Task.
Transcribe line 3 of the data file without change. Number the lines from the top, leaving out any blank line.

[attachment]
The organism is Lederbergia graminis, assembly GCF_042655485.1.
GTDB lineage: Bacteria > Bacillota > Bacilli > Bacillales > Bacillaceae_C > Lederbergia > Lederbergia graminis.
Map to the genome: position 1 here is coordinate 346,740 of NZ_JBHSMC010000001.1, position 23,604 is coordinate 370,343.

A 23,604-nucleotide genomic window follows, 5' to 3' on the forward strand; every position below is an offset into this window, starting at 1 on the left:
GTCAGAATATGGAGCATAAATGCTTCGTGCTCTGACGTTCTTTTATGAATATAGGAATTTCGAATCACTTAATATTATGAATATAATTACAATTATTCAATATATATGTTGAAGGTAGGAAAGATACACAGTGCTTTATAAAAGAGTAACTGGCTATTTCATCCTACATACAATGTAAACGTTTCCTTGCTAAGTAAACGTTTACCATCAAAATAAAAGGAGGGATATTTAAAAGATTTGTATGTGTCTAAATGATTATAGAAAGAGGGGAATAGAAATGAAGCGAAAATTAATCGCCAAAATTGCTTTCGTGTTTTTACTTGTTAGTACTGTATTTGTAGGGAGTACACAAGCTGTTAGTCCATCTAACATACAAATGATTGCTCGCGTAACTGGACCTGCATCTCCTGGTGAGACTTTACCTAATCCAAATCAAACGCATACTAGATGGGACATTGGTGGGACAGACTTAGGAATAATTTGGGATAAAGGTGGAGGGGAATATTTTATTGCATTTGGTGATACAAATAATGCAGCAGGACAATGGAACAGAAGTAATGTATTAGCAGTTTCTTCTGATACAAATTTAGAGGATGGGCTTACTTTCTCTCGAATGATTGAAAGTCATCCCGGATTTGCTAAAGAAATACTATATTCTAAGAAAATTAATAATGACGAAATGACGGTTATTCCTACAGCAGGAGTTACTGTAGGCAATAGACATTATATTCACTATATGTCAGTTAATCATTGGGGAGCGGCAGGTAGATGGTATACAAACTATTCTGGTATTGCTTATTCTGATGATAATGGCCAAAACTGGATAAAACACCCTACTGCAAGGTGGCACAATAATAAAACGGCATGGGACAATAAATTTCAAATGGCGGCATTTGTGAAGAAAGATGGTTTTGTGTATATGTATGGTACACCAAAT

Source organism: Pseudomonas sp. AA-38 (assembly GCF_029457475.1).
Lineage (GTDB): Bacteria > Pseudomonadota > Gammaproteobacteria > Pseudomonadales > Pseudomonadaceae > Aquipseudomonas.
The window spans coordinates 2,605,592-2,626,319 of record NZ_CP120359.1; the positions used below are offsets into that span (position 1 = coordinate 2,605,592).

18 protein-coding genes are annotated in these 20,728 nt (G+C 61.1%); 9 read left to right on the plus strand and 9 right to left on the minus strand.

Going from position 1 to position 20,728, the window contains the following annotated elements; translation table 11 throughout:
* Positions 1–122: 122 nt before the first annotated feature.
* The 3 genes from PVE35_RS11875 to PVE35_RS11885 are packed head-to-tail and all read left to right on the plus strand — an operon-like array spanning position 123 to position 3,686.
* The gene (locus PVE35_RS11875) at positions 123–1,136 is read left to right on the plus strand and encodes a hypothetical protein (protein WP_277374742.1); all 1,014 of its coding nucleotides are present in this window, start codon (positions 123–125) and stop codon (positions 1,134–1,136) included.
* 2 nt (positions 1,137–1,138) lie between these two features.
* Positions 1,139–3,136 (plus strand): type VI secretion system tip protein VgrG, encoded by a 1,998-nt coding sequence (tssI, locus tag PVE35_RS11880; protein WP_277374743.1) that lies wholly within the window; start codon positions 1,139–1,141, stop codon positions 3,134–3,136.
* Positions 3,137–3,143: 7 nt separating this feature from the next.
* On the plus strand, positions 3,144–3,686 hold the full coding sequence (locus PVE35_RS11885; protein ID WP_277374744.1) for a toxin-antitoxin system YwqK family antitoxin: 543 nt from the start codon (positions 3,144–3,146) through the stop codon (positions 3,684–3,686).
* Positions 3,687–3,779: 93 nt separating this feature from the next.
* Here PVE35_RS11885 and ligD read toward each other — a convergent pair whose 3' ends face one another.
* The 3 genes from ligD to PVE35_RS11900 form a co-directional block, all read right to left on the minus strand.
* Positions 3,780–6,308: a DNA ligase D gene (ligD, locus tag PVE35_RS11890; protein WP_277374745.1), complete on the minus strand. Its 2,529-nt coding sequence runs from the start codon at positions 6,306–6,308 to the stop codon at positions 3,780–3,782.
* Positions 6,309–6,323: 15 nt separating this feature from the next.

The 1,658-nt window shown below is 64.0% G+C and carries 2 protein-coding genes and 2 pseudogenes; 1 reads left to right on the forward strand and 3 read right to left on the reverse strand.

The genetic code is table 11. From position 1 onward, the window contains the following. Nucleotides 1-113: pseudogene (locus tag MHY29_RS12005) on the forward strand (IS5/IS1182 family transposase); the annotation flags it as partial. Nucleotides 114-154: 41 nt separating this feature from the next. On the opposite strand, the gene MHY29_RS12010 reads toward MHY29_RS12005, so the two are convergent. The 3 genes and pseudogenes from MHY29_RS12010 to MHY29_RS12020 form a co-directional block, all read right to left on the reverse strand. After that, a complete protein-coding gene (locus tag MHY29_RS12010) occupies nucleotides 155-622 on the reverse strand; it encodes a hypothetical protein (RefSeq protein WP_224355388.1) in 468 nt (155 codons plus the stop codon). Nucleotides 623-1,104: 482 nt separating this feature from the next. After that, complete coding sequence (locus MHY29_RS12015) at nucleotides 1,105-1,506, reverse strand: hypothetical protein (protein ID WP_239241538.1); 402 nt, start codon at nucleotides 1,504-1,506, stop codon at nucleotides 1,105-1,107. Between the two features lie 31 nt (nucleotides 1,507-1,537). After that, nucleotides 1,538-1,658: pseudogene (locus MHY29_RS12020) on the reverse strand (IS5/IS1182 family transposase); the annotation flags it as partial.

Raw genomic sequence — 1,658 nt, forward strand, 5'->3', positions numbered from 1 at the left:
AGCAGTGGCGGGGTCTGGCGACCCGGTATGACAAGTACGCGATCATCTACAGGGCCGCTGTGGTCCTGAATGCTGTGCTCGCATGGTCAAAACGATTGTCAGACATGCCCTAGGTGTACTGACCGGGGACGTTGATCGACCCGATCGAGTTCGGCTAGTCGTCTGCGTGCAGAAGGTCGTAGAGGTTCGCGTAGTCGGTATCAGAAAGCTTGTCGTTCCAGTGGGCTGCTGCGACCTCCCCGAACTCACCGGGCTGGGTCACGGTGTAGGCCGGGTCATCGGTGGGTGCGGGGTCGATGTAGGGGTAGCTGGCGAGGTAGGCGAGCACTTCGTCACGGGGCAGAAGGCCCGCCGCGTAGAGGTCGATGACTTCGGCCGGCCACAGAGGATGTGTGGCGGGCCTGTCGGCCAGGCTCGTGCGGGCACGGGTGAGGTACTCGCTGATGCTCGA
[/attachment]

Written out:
Map to the genome: position 1 here is coordinate 346,740 of NZ_JBHSMC010000001.1, position 23,604 is coordinate 370,343.